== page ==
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Drugs in Your Drinking Water—Should You be Worried?


April_Blog_pills_2015-4Next time you take a sip of unfiltered tap water, ask yourself whose medication you’re ingesting. With almost 70% of Americans on at least one type of prescription medication, water supplies increasingly test for trace amounts of pharmaceuticals, from over-the-counter painkillers to opiates and high blood pressure medications.

Pharmaceuticals enter our water from several sources, including the human body. Our bodies use only a small amount of the pharmaceuticals we ingest. The remainder is excreted through urine, after which it enters wastewater systems. Cream and lotion medications enter the environment when people bathe, with alarming results. It’s estimated one prescription for testosterone cream adds as much of the hormone into the environment as the natural output of three hundred men. The toilet often becomes a receptacle for many unused medications, which people simply flush—a problem in both private residences and many nursing homes.

It’s not just personal use that adds pharmaceuticals to water. Water downstream of drug-producing factories contains high levels of pharmaceuticals. In addition, agriculture generates two trillion pounds of animal waste a year, much of it laced with hormonal medications and veterinary antibiotics.

How Bad is the Problem?

The EPA published a nationwide study in the January 2014 edition of Environmental Pollution. The EPA examined samples from fifty large wastewater treatment plants and tested for fifty-six drugs. Over 50% of the sites tested positive for at least 25% of the drugs. High blood pressure medication appeared in the highest concentrations at most sites.

The million-dollar question, of course, is what long-term exposure to trace amounts of pharmaceuticals does to our health and the environment. At present, health officials believe such exposure offers only a low risk to human health, with pregnant women and the elderly at the most risk for adverse effects. We don’t, however, have any real evidence either way—this is a new problem, and one we’re only just starting to study.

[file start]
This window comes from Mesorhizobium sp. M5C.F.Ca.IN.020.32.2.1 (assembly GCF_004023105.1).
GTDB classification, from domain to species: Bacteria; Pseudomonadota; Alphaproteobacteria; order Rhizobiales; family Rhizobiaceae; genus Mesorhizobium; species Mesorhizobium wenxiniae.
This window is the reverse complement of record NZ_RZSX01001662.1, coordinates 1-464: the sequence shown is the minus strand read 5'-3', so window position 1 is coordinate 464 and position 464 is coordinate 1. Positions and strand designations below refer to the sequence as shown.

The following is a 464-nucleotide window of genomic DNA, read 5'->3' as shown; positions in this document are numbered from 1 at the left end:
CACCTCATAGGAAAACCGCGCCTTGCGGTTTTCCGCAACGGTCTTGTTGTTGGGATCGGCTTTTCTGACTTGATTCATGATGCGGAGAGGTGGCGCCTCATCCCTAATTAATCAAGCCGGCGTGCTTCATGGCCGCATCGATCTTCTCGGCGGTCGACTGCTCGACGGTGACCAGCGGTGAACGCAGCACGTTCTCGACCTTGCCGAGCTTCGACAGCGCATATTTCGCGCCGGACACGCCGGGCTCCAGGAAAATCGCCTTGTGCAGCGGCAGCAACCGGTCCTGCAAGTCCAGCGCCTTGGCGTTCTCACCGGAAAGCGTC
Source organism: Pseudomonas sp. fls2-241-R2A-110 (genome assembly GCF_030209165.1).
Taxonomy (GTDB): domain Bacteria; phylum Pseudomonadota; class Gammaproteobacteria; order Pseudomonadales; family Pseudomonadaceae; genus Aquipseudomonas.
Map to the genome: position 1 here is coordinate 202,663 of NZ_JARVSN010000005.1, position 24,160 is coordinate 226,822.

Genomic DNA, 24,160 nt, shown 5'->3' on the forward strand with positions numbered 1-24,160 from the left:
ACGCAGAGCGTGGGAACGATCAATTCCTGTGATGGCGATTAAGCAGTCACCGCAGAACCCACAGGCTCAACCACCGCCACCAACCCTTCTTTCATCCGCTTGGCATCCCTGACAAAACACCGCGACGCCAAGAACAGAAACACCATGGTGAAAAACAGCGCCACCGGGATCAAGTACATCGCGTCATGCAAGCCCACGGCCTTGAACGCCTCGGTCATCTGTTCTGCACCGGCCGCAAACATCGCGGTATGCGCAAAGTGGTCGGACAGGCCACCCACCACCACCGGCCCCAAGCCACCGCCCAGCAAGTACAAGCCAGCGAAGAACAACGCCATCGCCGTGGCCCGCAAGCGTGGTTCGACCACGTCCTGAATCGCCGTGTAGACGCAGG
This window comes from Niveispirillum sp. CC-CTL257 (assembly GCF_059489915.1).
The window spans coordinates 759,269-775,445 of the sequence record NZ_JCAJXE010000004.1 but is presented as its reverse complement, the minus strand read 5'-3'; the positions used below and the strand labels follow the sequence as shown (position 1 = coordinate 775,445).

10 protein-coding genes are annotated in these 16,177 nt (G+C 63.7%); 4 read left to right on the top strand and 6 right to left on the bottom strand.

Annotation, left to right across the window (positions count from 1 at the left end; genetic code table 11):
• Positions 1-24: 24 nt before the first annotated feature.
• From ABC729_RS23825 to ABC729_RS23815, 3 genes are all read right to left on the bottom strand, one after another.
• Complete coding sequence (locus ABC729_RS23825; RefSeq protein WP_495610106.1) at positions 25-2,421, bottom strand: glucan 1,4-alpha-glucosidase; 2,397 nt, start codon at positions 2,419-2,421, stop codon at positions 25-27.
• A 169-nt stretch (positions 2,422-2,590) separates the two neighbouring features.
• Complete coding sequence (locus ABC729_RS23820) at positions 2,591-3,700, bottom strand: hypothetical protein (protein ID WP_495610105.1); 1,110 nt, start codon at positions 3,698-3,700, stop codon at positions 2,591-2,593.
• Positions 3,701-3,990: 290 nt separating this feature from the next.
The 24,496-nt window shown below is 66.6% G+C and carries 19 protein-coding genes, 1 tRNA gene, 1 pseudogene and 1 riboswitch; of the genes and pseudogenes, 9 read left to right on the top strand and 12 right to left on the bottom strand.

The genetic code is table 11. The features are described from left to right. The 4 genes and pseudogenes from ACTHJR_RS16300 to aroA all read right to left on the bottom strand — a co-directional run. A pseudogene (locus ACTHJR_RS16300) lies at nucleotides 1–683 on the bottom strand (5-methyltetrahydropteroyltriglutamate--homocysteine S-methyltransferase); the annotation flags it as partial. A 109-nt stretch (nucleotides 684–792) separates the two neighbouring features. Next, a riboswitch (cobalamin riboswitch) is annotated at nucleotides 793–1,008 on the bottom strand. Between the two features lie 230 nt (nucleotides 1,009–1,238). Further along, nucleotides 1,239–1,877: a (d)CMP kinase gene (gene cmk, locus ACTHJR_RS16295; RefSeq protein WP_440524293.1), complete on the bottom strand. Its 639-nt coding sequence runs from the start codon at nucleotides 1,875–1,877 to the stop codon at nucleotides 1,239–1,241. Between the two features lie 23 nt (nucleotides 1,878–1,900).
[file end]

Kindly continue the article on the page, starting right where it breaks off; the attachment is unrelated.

We do know pharmaceuticals have a definite and negative impact on fish, frogs, and lobsters. Exposure to low levels of estrogen produces intersex characteristics in fish. This has lead, in some cases, to male fish producing eggs.

While some would point out that humans are not fish, they’re missing an important point. From a biological standpoint we’re not much different from other animals. While we may not display effects as dramatic as intersex fish, it’s quite possible we’re being affected by our increasingly drug-concentrated water.

What Can We Do About It?

Unlike most animals, we can take steps to solve this problem. We can’t do much about the prescriptions we excrete, but we can safely dispose of unused pharmaceuticals and demand stricter environmental guidelines on pharmaceutical production. At an individual level, you can protect yourself and your family with a Pelican whole house water filtration system capable of removing unwanted chemicals and contaminants from drinking water. This isn’t a mess we can clean up overnight, and until the problem is solved, the best you can do is to protect your home’s water supply.

Disclaimer: The information on this website has not been reviewed by the FDA. Products offered for sale herein are not intended to treat, cure or prevent any disease or health condition. No medical claims are being made or implied. Contaminants mentioned are not necessarily in your water.

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